In the light of the rising popularity of cryptocurrencies, like bitcoin and ethereum, central banks around the world are busy experimenting with their own versions of cryptocurrency, or digital currency.
China's central bank announced in January that it has completed a successful trial run of transacting digital currencies among banks. Then in September, Japan, Sweden and Estonia all announced similar digital currency projects: J-coin for Japan, E-krona for Sweden and Estcoin for Estonia. The roster doesn't stop there — the UK, Uruguay and Kazakhstan have all expressed similar ambitions.
On Wednesday, William Dudley, president and CEO of the Federal Reserve Bank of New York, said the Fed is exploring the idea of offering its own digital currency, according to published reports on comments the Fed president made at a conference. However, Dudley said it would be "very premature" to estimate when the Fed would come up with its own version of bitcoin.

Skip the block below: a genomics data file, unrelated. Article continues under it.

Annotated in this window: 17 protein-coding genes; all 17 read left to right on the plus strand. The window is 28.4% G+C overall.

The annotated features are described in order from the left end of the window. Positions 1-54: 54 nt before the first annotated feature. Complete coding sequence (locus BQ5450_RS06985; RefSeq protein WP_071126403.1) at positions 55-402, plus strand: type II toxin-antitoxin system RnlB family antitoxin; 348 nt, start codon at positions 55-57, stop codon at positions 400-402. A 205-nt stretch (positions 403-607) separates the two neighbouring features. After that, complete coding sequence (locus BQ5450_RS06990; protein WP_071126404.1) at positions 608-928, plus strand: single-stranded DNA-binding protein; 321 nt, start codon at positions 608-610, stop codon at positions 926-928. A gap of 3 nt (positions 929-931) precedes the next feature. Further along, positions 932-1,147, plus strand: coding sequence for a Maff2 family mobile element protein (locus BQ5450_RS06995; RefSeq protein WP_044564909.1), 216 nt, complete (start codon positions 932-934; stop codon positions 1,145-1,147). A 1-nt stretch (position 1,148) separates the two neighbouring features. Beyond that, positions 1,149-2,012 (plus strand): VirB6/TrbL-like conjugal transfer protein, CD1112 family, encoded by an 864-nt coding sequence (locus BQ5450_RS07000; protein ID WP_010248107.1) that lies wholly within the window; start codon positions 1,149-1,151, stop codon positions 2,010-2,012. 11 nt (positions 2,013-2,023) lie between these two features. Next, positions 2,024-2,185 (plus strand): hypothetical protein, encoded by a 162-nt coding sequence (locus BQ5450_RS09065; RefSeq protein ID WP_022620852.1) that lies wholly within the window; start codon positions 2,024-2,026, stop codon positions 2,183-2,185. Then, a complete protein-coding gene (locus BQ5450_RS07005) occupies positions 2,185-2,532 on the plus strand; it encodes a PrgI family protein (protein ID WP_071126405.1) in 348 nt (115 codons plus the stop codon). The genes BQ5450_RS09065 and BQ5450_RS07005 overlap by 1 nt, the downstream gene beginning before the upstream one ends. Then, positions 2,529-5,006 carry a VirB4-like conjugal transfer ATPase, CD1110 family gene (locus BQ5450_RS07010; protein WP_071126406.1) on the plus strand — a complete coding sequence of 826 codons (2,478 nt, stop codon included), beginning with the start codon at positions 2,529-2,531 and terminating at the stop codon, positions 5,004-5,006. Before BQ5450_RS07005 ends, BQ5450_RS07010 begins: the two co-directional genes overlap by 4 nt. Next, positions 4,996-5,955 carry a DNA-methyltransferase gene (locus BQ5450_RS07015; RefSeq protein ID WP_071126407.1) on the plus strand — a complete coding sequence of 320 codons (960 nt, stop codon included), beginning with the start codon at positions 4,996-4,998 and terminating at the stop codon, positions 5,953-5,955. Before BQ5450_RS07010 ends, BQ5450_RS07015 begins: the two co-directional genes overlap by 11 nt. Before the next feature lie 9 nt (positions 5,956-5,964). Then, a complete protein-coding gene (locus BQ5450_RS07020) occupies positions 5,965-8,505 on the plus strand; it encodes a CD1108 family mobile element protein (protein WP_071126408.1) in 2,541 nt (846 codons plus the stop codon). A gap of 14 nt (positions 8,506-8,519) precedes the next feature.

How soon will we see a government-backed digital currency up and running? This past summer Peter Smith, CEO of Blockchain (the leading digital wallet), predicted that "we are 24 months from a major government issuing a sovereign digital currency."
This global phenomenon is so new that no one has yet to solidify a term to address it. Some call it central bank–issued cryptocurrency or government-backed cryptocurrency. Some refuse to call it cryptocurrency, naming it digital fiat or sovereign digital currency.
"To me the idea of cryptocurrency is free of control from any person and institution. There's nothing cryptocurrency about these [government-backed projects]," said Jacob Eliosoff, investment manager of Trevi Digital Assets Fund.
He added: "You have one institution that controls it, and they can change the rules when they want; they can prevent certain transactions from happening if they don't trust the party involved. It's not that that's bad, but that's not a cryptocurrency. That's just a currency that happens to run on a computer. "